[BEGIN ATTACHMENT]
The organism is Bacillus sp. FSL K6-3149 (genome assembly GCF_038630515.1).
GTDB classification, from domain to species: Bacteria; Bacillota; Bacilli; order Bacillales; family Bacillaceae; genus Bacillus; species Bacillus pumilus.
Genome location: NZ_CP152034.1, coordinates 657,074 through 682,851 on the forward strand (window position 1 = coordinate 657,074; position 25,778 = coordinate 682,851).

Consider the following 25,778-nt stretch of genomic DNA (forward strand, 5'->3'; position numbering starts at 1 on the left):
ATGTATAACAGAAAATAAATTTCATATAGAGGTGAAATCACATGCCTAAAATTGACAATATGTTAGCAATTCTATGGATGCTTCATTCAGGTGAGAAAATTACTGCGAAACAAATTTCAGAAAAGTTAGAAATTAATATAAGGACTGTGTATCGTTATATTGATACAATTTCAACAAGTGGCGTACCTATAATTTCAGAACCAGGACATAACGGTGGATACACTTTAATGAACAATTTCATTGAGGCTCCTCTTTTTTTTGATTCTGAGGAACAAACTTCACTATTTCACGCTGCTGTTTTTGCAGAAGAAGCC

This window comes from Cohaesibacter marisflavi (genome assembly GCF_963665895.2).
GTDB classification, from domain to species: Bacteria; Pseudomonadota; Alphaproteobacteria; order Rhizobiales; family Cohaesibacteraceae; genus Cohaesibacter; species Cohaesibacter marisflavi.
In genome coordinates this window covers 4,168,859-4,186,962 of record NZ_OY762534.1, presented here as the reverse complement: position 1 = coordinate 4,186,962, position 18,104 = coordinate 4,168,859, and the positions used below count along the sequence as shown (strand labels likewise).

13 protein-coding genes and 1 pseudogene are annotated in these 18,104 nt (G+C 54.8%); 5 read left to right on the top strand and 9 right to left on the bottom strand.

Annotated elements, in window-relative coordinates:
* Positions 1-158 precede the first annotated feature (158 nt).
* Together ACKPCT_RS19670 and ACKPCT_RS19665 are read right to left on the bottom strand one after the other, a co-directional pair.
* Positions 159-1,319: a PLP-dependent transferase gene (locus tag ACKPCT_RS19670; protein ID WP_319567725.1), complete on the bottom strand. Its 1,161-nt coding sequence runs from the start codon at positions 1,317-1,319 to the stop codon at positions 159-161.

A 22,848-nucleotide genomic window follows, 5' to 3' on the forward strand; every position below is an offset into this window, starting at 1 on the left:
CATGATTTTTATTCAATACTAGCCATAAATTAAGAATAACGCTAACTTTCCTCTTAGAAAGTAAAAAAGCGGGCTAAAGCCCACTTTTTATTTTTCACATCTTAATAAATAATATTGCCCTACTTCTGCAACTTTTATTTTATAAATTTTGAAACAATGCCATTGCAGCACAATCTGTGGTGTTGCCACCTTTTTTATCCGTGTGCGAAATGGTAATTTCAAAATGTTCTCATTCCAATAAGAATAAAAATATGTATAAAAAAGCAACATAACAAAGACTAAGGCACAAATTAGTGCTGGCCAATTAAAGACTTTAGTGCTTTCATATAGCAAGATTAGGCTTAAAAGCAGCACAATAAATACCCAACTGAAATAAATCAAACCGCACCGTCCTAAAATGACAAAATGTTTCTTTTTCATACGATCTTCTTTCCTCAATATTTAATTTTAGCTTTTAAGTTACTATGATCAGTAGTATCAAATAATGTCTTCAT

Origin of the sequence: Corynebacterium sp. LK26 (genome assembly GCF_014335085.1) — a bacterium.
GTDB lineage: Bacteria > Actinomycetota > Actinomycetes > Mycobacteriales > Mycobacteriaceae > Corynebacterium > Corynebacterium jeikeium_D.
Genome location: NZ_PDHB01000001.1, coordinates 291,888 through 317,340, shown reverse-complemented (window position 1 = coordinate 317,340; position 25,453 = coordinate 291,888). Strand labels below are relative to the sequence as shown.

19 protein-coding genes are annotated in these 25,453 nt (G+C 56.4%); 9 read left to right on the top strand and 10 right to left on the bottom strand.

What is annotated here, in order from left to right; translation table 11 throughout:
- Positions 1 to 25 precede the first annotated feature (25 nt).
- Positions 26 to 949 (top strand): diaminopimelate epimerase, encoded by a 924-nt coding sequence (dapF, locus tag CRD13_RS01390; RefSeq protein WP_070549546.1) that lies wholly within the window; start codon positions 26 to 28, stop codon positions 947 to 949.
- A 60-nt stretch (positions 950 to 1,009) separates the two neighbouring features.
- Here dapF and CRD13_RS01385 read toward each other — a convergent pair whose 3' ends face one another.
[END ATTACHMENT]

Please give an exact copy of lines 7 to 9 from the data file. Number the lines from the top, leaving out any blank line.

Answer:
GTDB classification, from domain to species: Bacteria; Pseudomonadota; Alphaproteobacteria; order Rhizobiales; family Cohaesibacteraceae; genus Cohaesibacter; species Cohaesibacter marisflavi.
In genome coordinates this window covers 4,168,859-4,186,962 of record NZ_OY762534.1, presented here as the reverse complement: position 1 = coordinate 4,186,962, position 18,104 = coordinate 4,168,859, and the positions used below count along the sequence as shown (strand labels likewise).

13 protein-coding genes and 1 pseudogene are annotated in these 18,104 nt (G+C 54.8%); 5 read left to right on the top strand and 9 right to left on the bottom strand.